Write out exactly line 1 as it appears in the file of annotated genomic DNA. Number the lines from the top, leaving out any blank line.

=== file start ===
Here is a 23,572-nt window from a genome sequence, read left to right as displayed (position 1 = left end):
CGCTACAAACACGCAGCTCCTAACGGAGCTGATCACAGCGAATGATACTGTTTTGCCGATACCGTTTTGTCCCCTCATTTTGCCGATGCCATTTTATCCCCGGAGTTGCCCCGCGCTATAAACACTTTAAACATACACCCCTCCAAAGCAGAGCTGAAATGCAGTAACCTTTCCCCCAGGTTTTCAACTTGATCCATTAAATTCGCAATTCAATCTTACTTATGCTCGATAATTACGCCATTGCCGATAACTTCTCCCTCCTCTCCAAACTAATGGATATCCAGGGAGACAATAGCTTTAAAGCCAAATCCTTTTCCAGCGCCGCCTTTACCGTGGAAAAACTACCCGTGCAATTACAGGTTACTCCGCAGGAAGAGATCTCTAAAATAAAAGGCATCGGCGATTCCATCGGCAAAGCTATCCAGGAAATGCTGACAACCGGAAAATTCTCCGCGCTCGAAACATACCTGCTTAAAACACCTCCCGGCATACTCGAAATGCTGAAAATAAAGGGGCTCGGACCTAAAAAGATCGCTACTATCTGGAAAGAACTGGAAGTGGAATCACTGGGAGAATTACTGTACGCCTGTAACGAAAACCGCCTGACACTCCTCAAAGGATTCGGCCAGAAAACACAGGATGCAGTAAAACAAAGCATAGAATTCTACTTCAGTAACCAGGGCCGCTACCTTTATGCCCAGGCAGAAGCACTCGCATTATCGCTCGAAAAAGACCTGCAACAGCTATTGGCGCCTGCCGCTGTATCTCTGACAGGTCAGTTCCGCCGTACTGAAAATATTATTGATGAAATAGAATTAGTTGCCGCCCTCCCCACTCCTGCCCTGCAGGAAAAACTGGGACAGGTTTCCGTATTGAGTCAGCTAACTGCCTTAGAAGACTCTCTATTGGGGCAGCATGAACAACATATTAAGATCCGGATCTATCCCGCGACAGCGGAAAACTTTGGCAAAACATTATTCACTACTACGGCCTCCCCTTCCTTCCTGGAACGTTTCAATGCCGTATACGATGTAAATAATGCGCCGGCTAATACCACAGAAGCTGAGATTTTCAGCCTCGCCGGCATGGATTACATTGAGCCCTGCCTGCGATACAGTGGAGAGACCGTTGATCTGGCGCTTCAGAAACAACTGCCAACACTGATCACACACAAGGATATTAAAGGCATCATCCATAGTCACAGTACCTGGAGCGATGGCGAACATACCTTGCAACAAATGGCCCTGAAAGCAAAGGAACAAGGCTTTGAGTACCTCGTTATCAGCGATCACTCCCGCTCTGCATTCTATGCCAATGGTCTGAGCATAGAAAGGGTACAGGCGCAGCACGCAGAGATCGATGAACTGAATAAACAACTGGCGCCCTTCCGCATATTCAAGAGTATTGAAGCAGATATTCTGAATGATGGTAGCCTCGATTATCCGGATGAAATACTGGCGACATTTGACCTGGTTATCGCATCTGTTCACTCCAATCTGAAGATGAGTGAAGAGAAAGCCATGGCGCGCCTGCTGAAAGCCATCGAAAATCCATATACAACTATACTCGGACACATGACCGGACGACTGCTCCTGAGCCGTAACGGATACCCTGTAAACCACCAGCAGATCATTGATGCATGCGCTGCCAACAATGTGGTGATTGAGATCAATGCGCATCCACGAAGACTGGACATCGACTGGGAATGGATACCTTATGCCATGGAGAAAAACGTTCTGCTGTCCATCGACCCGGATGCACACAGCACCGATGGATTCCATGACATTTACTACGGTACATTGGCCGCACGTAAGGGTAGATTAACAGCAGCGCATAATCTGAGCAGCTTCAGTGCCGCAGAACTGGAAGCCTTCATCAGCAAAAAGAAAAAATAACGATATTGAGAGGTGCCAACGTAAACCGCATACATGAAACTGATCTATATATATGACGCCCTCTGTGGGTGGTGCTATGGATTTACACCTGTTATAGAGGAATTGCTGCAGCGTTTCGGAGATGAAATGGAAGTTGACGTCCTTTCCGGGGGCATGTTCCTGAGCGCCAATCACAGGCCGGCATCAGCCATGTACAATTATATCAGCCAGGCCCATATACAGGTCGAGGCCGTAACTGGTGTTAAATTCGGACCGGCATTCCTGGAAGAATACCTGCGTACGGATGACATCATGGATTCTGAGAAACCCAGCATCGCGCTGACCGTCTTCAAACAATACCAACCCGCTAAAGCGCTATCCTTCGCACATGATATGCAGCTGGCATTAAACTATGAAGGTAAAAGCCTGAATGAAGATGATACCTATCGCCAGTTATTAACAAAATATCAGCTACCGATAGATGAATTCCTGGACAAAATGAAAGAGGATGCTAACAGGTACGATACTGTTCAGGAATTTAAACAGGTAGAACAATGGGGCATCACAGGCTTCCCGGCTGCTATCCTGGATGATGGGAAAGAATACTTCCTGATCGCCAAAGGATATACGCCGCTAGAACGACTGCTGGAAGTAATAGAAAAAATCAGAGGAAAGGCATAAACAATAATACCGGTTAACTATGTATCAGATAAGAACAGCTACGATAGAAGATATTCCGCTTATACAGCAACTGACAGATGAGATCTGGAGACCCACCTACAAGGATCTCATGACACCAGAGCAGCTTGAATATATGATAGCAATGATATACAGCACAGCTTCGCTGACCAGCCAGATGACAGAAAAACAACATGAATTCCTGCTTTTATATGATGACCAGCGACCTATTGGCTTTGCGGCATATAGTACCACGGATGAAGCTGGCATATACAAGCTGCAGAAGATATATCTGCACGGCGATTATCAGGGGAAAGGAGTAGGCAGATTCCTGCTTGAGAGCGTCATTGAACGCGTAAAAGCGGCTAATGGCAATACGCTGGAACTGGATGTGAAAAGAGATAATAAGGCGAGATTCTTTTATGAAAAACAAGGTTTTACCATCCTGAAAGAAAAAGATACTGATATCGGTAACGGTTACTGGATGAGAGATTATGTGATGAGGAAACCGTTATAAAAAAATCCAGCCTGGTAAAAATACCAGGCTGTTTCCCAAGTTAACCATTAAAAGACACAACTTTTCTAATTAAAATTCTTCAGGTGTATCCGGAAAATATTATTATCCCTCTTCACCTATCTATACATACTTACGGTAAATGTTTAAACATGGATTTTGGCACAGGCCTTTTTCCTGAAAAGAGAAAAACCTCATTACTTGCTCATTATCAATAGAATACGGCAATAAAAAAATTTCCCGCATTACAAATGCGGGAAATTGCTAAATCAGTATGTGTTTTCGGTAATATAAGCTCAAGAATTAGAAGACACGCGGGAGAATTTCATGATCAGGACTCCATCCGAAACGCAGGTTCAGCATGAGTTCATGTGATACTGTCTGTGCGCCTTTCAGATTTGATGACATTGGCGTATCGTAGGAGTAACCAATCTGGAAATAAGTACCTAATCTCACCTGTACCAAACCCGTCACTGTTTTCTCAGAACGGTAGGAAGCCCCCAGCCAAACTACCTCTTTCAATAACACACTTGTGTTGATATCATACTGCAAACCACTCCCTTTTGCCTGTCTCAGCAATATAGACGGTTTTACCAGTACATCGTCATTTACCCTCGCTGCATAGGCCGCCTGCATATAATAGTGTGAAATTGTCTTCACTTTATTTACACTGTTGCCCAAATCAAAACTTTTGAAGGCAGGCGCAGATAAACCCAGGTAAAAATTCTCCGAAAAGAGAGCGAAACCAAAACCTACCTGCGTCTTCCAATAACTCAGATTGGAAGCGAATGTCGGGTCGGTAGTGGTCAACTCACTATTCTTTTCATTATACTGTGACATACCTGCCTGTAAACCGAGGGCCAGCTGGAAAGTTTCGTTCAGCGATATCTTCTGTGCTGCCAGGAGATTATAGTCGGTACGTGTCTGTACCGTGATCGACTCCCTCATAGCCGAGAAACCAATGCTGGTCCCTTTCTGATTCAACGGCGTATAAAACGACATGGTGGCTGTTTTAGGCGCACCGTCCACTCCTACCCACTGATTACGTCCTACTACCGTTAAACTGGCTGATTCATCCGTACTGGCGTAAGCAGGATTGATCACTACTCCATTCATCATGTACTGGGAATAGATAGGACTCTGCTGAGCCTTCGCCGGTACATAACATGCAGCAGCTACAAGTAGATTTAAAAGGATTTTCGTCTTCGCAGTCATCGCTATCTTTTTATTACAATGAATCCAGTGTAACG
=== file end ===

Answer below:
Here is a 23,572-nt window from a genome sequence, read left to right as displayed (position 1 = left end):